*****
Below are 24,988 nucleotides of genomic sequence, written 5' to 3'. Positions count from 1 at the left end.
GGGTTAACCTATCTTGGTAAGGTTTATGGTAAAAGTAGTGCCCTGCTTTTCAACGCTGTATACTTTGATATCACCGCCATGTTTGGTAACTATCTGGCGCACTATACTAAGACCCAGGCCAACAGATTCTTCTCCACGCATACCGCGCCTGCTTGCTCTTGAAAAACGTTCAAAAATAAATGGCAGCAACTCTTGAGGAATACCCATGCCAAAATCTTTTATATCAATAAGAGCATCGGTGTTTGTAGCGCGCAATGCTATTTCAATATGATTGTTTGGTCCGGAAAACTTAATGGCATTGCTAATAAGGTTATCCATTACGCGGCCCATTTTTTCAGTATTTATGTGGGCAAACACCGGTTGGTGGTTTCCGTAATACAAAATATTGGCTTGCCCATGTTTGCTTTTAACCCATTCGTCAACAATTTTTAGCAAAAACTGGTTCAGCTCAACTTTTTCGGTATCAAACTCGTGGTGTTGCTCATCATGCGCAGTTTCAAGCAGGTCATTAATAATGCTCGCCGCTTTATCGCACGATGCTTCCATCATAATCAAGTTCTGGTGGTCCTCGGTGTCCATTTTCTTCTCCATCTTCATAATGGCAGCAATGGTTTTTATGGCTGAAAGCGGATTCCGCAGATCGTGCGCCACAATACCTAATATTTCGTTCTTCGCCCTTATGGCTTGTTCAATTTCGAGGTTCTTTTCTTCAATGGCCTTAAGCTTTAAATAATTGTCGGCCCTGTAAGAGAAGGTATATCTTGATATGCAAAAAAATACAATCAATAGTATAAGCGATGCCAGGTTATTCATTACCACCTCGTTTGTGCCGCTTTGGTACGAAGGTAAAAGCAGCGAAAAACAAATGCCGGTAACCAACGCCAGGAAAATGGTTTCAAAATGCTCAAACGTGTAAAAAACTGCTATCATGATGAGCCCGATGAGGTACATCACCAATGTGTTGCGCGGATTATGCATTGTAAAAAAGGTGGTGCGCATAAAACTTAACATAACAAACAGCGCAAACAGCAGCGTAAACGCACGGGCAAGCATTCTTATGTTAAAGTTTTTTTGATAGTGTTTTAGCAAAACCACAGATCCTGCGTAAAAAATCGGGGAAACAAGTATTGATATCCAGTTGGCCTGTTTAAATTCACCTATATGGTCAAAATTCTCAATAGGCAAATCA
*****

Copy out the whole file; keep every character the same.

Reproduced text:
Below are 24,988 nucleotides of genomic sequence, written 5' to 3'. Positions count from 1 at the left end.
GGGTTAACCTATCTTGGTAAGGTTTATGGTAAAAGTAGTGCCCTGCTTTTCAACGCTGTATACTTTGATATCACCGCCATGTTTGGTAACTATCTGGCGCACTATACTAAGACCCAGGCCAACAGATTCTTCTCCACGCATACCGCGCCTGCTTGCTCTTGAAAAACGTTCAAAAATAAATGGCAGCAACTCTTGAGGAATACCCATGCCAAAATCTTTTATATCAATAAGAGCATCGGTGTTTGTAGCGCGCAATGCTATTTCAATATGATTGTTTGGTCCGGAAAACTTAATGGCATTGCTAATAAGGTTATCCATTACGCGGCCCATTTTTTCAGTATTTATGTGGGCAAACACCGGTTGGTGGTTTCCGTAATACAAAATATTGGCTTGCCCATGTTTGCTTTTAACCCATTCGTCAACAATTTTTAGCAAAAACTGGTTCAGCTCAACTTTTTCGGTATCAAACTCGTGGTGTTGCTCATCATGCGCAGTTTCAAGCAGGTCATTAATAATGCTCGCCGCTTTATCGCACGATGCTTCCATCATAATCAAGTTCTGGTGGTCCTCGGTGTCCATTTTCTTCTCCATCTTCATAATGGCAGCAATGGTTTTTATGGCTGAAAGCGGATTCCGCAGATCGTGCGCCACAATACCTAATATTTCGTTCTTCGCCCTTATGGCTTGTTCAATTTCGAGGTTCTTTTCTTCAATGGCCTTAAGCTTTAAATAATTGTCGGCCCTGTAAGAGAAGGTATATCTTGATATGCAAAAAAATACAATCAATAGTATAAGCGATGCCAGGTTATTCATTACCACCTCGTTTGTGCCGCTTTGGTACGAAGGTAAAAGCAGCGAAAAACAAATGCCGGTAACCAACGCCAGGAAAATGGTTTCAAAATGCTCAAACGTGTAAAAAACTGCTATCATGATGAGCCCGATGAGGTACATCACCAATGTGTTGCGCGGATTATGCATTGTAAAAAAGGTGGTGCGCATAAAACTTAACATAACAAACAGCGCAAACAGCAGCGTAAACGCACGGGCAAGCATTCTTATGTTAAAGTTTTTTTGATAGTGTTTTAGCAAAACCACAGATCCTGCGTAAAAAATCGGGGAAACAAGTATTGATATCCAGTTGGCCTGTTTAAATTCACCTATATGGTCAAAATTCTCAATAGGCAAATCA